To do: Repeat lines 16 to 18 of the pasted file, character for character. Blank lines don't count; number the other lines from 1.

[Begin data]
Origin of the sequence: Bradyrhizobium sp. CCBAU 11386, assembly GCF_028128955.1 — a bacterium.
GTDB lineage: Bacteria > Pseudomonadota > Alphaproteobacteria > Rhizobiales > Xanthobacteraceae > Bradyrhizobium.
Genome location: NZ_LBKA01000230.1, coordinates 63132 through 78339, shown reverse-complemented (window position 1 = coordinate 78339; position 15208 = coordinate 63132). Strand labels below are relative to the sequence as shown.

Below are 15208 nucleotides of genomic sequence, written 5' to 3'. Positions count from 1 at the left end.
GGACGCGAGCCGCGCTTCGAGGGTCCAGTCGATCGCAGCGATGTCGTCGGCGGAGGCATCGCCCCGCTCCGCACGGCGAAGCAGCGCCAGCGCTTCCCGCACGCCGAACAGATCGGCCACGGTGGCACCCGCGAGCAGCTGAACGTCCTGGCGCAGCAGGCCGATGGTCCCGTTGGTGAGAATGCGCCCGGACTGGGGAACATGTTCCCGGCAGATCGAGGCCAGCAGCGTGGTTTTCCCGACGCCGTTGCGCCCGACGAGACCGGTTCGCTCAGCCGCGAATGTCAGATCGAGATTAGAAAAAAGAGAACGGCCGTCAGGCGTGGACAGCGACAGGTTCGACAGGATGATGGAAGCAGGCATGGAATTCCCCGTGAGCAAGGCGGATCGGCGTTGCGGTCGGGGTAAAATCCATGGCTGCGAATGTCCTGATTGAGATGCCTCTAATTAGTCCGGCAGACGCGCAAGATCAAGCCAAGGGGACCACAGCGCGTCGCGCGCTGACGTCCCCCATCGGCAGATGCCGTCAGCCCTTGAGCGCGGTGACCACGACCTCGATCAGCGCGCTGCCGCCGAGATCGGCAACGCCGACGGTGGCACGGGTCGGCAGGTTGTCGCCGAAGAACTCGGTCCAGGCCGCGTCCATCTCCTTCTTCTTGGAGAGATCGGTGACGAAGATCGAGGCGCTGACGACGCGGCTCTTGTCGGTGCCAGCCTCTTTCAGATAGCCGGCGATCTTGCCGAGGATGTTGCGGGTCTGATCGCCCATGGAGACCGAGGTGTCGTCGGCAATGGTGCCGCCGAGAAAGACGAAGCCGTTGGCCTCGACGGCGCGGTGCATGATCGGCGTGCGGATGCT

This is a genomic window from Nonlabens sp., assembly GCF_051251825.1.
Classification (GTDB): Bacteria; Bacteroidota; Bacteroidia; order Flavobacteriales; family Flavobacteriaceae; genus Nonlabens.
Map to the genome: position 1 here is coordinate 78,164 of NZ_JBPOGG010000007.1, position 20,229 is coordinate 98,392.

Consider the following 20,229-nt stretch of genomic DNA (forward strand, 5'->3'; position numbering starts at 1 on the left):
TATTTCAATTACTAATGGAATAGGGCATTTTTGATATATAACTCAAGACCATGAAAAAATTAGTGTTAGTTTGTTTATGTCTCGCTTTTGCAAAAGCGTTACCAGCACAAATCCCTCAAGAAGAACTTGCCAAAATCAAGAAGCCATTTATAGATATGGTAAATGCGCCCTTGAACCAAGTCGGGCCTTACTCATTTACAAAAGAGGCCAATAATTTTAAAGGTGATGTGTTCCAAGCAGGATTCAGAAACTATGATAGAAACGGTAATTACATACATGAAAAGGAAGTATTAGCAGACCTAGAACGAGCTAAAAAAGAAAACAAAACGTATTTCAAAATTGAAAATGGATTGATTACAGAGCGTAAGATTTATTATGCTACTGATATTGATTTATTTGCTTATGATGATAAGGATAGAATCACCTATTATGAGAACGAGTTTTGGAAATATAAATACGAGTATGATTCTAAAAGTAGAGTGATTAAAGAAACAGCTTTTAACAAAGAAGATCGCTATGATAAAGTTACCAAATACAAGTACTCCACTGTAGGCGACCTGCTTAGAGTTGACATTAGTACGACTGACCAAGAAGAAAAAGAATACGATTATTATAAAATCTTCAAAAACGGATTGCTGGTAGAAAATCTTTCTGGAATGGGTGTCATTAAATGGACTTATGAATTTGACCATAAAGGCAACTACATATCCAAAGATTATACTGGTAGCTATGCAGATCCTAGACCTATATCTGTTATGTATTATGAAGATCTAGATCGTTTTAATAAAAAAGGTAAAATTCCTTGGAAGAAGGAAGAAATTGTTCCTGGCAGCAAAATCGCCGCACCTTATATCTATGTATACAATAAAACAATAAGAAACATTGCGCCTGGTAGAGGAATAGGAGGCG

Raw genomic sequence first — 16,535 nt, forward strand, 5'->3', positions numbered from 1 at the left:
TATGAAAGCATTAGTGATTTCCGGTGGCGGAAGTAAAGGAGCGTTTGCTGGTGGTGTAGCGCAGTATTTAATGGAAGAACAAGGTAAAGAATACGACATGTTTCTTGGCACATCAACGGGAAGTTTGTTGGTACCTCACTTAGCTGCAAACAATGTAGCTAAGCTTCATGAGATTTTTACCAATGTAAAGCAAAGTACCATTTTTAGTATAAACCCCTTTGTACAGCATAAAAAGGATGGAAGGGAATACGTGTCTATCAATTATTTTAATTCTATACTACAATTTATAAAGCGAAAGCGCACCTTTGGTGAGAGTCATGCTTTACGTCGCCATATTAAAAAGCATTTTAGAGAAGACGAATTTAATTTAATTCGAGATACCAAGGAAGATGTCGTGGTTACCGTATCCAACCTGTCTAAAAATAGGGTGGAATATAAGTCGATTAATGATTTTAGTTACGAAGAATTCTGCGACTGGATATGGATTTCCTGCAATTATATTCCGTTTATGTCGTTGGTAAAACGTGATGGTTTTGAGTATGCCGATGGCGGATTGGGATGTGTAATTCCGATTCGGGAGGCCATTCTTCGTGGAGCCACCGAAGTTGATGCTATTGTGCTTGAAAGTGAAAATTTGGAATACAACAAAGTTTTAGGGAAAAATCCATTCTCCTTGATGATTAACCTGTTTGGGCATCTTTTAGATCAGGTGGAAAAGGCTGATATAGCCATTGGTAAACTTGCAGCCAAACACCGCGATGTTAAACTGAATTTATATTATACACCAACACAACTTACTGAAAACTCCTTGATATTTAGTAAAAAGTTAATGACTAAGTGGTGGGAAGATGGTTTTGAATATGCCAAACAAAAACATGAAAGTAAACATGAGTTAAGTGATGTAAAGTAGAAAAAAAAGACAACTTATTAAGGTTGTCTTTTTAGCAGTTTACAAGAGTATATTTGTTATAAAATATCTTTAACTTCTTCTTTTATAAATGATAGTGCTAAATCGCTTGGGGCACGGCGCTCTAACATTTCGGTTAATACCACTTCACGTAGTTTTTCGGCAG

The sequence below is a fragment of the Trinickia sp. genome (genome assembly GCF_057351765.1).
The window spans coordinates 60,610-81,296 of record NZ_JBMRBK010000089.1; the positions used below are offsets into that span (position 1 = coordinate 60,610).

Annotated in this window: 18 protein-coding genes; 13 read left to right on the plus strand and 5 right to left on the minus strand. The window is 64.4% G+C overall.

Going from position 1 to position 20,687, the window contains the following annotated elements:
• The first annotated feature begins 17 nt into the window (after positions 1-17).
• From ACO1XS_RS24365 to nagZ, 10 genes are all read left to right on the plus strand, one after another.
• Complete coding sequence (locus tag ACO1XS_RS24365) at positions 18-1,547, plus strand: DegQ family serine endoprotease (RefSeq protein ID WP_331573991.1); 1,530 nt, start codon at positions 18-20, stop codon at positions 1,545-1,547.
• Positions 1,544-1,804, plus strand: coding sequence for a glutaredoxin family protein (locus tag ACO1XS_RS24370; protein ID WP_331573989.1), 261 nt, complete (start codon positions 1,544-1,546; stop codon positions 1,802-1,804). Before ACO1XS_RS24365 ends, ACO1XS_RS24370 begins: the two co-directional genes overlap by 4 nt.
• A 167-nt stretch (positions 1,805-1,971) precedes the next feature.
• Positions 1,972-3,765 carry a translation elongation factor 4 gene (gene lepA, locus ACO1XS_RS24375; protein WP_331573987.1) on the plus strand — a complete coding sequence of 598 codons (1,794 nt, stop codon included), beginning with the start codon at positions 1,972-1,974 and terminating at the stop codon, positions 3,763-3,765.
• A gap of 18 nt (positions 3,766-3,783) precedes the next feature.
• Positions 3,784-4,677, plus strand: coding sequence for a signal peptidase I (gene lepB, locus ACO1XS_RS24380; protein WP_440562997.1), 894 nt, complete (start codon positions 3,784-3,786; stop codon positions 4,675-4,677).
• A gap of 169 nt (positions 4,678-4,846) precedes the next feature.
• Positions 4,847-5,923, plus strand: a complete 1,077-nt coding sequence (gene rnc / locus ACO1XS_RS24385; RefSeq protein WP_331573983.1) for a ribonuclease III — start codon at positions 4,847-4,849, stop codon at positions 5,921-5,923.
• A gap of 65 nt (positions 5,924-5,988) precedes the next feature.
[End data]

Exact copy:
Going from position 1 to position 20,687, the window contains the following annotated elements:
• The first annotated feature begins 17 nt into the window (after positions 1-17).
• From ACO1XS_RS24365 to nagZ, 10 genes are all read left to right on the plus strand, one after another.